Making continuous bias quilt binding is easier than it looks! Learn how to make it and calculate how much fabric you’ll need. You’ll only need to sew two seams for whatever length you make!
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Usually, when I bind a quilt, I use straight grain binding. It’s the most straightforward kind to cut from yardage because you make your cuts straight across along with the weave of the fabric. It doesn’t get simpler than that. It’s also super easy to calculate the number of strips you need to cut from the width of the fabric, which is great if math is not your strength. (That’s me. Math is not my strength.) So, you’re probably wondering, “Why wouldn’t you just use straight grain binding all the time?” Great question.
Straight grain binding does have a couple of drawbacks.
For one thing, it only works well on straight edges. You’ll get a lumpy-looking finish if you try to use it on a curve. It’s not pretty. The tighter the curve the worse it looks.
The other thing to consider is that it creates less durable edges. Because the fold line is made right along the grain, it’s more prone to wear over time. If you’re using quality fabric, it’ll take a long time, but it is something to consider if you’re making a beautiful quilt that you poured your heart into, and hope will be cherished for years to come.
So, what’s the alternative? Bias binding tape!
What is bias binding?
Bias binding is cut at a 45-degree angle to the grain of the fabric. This gives it a nice stretch that allows it to ease around curved edges. It gives you a beautiful smooth finish. I also love using bias binding when I want diagonal, candy cane style stripes from a horizontally striped fabric.
Because it’s cut on an angle to the grain, you’ll also get a bias edge that is a little more durable. Unlike a straight grain binding, it’s not going to receive constant strain and wear on the one or two threads that are on the folded edge. The fold is spread out evenly amongst every thread in the binding strip.
As with the straight grain binding, there are again a couple of drawbacks to bias bindings. The first is that it’s not quite as straightforward to cut. There are a few ways to go about it, but the way we’ll talk about today involves cutting out a square shape rather than the simple strips of the straight grain tape.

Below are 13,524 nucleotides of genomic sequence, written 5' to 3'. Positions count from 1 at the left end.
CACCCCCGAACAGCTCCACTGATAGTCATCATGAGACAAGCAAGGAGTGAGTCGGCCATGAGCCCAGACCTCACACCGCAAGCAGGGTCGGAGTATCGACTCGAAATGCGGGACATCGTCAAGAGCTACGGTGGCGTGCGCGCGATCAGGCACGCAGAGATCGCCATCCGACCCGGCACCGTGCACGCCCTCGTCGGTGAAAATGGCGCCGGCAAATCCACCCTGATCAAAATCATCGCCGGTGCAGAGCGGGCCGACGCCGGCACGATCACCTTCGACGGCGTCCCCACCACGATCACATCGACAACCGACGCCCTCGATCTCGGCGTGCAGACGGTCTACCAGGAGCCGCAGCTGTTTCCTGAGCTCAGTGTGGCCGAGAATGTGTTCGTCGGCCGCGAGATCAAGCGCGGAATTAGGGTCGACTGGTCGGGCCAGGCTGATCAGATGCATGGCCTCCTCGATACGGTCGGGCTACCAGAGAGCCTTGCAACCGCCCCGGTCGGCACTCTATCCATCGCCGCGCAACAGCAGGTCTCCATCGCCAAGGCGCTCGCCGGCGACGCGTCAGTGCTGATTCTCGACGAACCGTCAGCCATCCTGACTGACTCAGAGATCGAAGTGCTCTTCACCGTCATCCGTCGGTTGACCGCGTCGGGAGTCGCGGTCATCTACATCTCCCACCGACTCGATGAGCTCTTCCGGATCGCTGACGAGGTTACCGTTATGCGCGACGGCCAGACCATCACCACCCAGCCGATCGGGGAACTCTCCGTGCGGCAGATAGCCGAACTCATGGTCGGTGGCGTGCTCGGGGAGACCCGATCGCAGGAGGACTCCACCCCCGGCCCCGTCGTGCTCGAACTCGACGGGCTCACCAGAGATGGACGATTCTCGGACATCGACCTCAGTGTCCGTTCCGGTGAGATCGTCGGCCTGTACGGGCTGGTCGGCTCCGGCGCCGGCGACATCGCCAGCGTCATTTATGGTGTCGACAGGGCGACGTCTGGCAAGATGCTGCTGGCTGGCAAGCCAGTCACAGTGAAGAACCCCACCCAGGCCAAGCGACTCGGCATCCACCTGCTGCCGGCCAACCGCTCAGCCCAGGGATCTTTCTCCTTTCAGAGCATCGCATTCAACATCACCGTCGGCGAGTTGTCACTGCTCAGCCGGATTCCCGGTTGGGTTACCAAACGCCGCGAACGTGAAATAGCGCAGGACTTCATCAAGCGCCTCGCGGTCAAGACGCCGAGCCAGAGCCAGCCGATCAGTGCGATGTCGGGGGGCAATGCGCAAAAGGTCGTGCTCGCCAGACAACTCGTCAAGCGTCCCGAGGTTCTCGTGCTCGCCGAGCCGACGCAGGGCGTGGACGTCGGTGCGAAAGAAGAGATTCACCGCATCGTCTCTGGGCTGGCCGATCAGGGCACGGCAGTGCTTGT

Secondly, there’s the math. Ok, it’s not actually that bad. It’s only one extra step.
How do you calculate bias binding for a quilt?
First, find the length of the perimeter of your quilt and add a few more inches to give yourself room to join the ends of the binding. I like to add about 12″. Next, multiply that total length by the width of the binding strip you’d like. This will give you the total square inches you need.
- For example, if your quilt measures 50″ x 65″ and you want 2.5″ wide strips-
- Add. 50+50+65+65+12=242.
- Multiply to find the area. 242 x 2.5= 605
- You’ll need 605 square inches of fabric.
Then find the square root of the area. Round up to the nearest whole number. The answer you get will be the size of the square of fabric you’ll need to cut.
- The square root of 605 is about 24.6. So, we’ll round up to 25.
- You need a 25″ x 25″ square.
Now you know the amount of fabric you’ll need. It’s pretty simple once you wrap your mind around it. It just takes me a second to get there.
What is the easiest way to make bias binding?
Now that you have your calculations done, let’s make a bias binding the easy way!
Cut out a square of your binding fabric to the correct size for the length you need.
Use the straight edge of a cutting ruler and rotary cutter to cut it in half at a 45-degree diagonal line starting at the upper left corner and ending at the lower right corner. You’ll have two pieces of fabric in the shape of right triangles.
Sometimes it can be helpful to fold it in half as shown below, to find where you should cut. Just make a crease and cut at that line.
Flip the bottom piece of fabric over, matching the left side to the right side. Pin and use your sewing machine to sew down the edge with a 1/4 inch seam allowance.
Press the seam open with an iron. Note the shape of the fabric. It should look like a parallelogram.
Use a fabric marker to draw parallel lines marking your desired binding width. Mine are 2.5 inches apart.
With right sides together, put the edges together with the strips offset. The first and last strips will not have corresponding strips to match to.
The lines you’ve drawn should not quite meet. They should be slightly offset 1/4 inch so that when you sew them together the seam will go right through where they intersect.
Pin the two sides together. At this stage, it will look like a wonky tube with the wrong side of the fabric facing out. It’ll look better in the next step!
Sew down the pinned edge with a 1/4 inch seam allowance. Press it open.
Use your scissors to cut along the drawn lines to create a long continuous strip.
Now for the last step. Press it into either single fold or double fold bias tape. And that’s it!
This method is so easy compared to cutting out strip after strip of fabric cut at a 45-degree angle. I used to do it like that all the time! I always hated sewing all of those little strips together. Now that I’ve found a better way, I can make yards of continuous bias quilt binding in no time at all. The best part is I can make whatever length I need, and I only ever have to sew 2 seams!
Give it a try when you’re ready to bind your next quilt!